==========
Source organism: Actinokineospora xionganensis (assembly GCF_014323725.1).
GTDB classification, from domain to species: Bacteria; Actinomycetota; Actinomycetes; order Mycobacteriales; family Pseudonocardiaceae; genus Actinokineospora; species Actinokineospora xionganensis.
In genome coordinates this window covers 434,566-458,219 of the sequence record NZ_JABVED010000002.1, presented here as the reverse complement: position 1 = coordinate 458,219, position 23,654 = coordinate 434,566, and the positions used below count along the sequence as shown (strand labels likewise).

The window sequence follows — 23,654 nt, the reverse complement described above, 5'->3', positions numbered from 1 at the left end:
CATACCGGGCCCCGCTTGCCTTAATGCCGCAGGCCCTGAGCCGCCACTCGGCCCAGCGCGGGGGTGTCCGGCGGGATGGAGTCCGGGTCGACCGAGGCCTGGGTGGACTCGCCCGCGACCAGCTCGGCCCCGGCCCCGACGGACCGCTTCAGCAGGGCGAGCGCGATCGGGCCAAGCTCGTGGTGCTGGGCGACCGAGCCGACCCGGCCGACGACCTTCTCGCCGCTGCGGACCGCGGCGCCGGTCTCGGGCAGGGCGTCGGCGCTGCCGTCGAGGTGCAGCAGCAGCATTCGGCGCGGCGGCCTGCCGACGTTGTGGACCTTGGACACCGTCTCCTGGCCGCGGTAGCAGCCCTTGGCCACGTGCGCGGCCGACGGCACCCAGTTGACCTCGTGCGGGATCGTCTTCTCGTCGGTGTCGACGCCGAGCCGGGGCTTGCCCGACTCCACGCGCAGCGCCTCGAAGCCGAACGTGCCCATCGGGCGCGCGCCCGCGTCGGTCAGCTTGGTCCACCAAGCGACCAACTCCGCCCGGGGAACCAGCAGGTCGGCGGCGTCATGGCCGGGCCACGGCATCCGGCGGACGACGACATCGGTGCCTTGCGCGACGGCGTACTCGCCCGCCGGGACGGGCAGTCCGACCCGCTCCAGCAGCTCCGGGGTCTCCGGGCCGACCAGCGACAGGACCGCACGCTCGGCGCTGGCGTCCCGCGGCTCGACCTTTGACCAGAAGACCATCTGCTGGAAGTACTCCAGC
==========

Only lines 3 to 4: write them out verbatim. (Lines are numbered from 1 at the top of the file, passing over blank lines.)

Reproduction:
In genome coordinates this window covers 434,566-458,219 of the sequence record NZ_JABVED010000002.1, presented here as the reverse complement: position 1 = coordinate 458,219, position 23,654 = coordinate 434,566, and the positions used below count along the sequence as shown (strand labels likewise).

The window sequence follows — 23,654 nt, the reverse complement described above, 5'->3', positions numbered from 1 at the left end: